Harvested tomato (Solanum lycopersicum L.) fruit can absorb water via stem scar tissues. Decay incidence {bacterial soft rot (Erwinia carotovora Jones), sour rot (Geotrichum candidum Link), bacterial sour rot [Leuconostoc mesenteroides (Tsenkovskii) van Tieghem ssp. mesenteroides], and certain species of Lactobacillus Beijerinck} has been positively linked with the degree of water absorption. Previous studies have shown that cultivars differ in their tendencies to take up water during a simulation of packinghouse handling procedures. The inheritance of water absorption tendency was examined in two seasons of tests where six inbred tomato lines were intercrossed to develop a complete diallel. Following harvest at the mature-green stage, fruit were weighed, submerged in water for 2 min, and then reweighed to determine water absorption. Parental lines were tested in three seasons. Two parental lines, Fla. 7776 and Fla. 7946, were always in the low-absorption grouping, and NC84173 also had relatively low absorption. Fla. 8059 and Fla. 7777 were always in the high-absorption group, and Fla. 8000 tended to have high absorption. General combining ability for the low water absorption fruit characteristic was significant for both seasons with a higher level of significance in the spring over the fall season (P ≤ 0.001 and P ≤ 0.05, respectively), while specific combining ability was not significant for either season. Thus, the low water absorption fruit characteristic appears to be additively inherited. Accurate knowledge of parental absorption should allow prediction of hybrid performance. None of the hybrids absorbed unexpected amounts of water over both seasons. Reciprocal effects were significant (P ≤ 0.05) for fall, and maternal effects were significant (P ≤ 0.05) in spring. However, there was no general trend in water absorption due to the direction of the cross and thus no clear evidence for cytoplasmic inheritance. Water absorption was much greater in spring than in fall. Based on previous observations, the greater absorption in spring was due to higher field temperatures. Because of such environmental effects, parent lines should be replicated and tested over several seasons to accurately assess their relative water absorption. Crosses between consistently low water absorption parents should provide low-absorption hybrids, but testing of hybrids before release is suggested to verify this.

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J.S. Seron, R.J. Ferree, S.L. Knight, M.A.L. Smith and L.A. Spomer

Tolerance of increased salinity by tomato is of great importance to the tomato processing industry, where increased conductivity of up to 6 dS m-1 is used to increase specific yield components. A new line of miniature dwarf tomato, Lycopersicon esculentum Mill. cv. Micro Tom, was evaluated for photosynthetic response to elevated salinity. Tomatoes were grown in solution batch culture and subjected to constant salt treatments of 2.4 (control), 7.6, 12.8, or 18 dS m-1. Weekly photosynthetic measurements were made beginning week 4 on the most recent fully open leaf or leaf opposite a fruit. Net photosynthesis decreased across all salt treatments over the last six weeks of sampling. As salinity level increased, net photosynthesis decreased compared to the control. The 18 dS m-1 treatment reduced net photosynthesis relative to 12.8 and 7.6 dS m-1. Although salinity increased succulence, limitations to net photosynthesis were due to diminished utilization of intercellular CO2, rather than reduced internal CO2 concentration or stomatal conductance.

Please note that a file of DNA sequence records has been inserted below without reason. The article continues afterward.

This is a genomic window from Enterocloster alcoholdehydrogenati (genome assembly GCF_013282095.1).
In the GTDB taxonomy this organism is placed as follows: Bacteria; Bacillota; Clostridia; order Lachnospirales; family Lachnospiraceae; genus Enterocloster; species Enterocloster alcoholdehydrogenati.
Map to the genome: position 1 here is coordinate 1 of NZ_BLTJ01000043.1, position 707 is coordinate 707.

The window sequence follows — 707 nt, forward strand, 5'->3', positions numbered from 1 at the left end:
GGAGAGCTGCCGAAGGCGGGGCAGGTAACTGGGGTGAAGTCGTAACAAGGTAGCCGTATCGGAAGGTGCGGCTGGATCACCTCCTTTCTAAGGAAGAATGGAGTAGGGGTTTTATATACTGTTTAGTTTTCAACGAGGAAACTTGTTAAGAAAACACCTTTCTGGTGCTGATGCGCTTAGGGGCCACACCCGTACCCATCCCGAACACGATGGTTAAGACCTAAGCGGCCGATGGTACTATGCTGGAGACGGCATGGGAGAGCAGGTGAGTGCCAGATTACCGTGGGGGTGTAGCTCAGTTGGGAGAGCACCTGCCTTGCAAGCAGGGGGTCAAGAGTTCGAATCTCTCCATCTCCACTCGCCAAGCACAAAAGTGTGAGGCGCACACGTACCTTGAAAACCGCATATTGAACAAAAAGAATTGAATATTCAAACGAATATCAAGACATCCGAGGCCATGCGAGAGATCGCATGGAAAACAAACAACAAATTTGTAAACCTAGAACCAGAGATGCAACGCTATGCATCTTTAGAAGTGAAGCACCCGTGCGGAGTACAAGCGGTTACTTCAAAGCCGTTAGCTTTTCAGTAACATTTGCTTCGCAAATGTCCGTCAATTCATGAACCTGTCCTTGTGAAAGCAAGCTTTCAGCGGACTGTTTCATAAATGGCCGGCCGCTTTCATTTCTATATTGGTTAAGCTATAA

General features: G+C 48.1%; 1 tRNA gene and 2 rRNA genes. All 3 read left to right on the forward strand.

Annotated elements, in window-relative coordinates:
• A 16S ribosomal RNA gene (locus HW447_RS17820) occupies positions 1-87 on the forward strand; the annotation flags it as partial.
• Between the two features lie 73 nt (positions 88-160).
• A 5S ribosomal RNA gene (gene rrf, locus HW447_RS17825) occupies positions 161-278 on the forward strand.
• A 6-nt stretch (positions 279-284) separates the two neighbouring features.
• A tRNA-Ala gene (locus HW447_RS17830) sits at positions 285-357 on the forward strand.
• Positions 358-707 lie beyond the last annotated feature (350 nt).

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S.M. Smith, J.W. Scott, J.A. Bartz and S.A. Sargent

Fresh market tomatoes (Solanum lycopersicum L.) handled through dump tanks and flumes at packinghouses can absorb water via stem scar tissues. This water uptake can lead to internalization of various hazardous bacteria, including Erwinia carotovora (Jones), the causal agent of bacterial soft rot. Studies were conducted to determine if the interval between harvest and water immersion affected water uptake for ‘Florida 47’ and ‘Sebring’, cultivars with high and low water uptake, respectively. Fruit were held for 2, 8, 14, and 26 hours after harvest for the fall season and 2, 4, 6, 8, and 14 hours for the following spring season before water immersion. Mature green fruit were weighed, submerged in water for 2 min and then reweighed to determine water uptake. During the submergence, air pressure was applied such that the fruit were exposed to a static water-head equivalent to 1.3 m. In the fall season ‘Sebring’ fruit absorbed significantly less water than ‘Florida 47’ fruit at 8 and 26 hours after harvest. In the spring season fruit of ‘Sebring’ absorbed significantly less water than ‘Florida 47’ at all times after harvest, confirming results of previous studies. In the fall season, the time interval between harvest and treatment did not affect water uptake for either cultivar. By contrast, in the spring season fruit absorbed significantly greater amounts of water at 2 hours as compared with 4, 6, 8, and 14 hours after harvest, whereas similar amounts of water were absorbed at 4–14 hours after harvest. Therefore, to minimize the tendency of fruit to absorb water, packinghouse managers should hold freshly harvested fruit for at least 4 hours before immersing them in the dump tank.

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T.E. Thompson, L.J. Grauke, William Reid, M.W. Smith and S.R. Winter

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S. Garcés, M. Koch-Dean, J. Maas, B. Smith and F. Hammerschlag

As part of a program to generate anthracnose (Colletotrichum acutatum) resistance in strawberry (Fragaria × ananassa Duch.) via either tissue culture or gene transfer techniques, studies were conducted to determine whether in vitro screening for resistance to C. acutatum was feasible. Six commercial cultivars (Latestar, Delmarvel, Pelican, Sweet Charlie, Chandler, and Honeoye) that differed in their response to the pathogen under field conditions were tested to see whether this response was reflected in vitro. Leaves from 4-week-old shoot cultures were soaked in a spore suspension of C. acutatum isolate Goff, transferred to 0.5% water agar, and the presence or absence of disease symptoms was evaluated on a 0-4 rating scale after 7 days. Five of the six cultivars exhibited a disease rating similar to field results. This study suggests that there is potential to use this procedure as a screening technique, and studies are in progress to screen strawberry regenerants for resistance.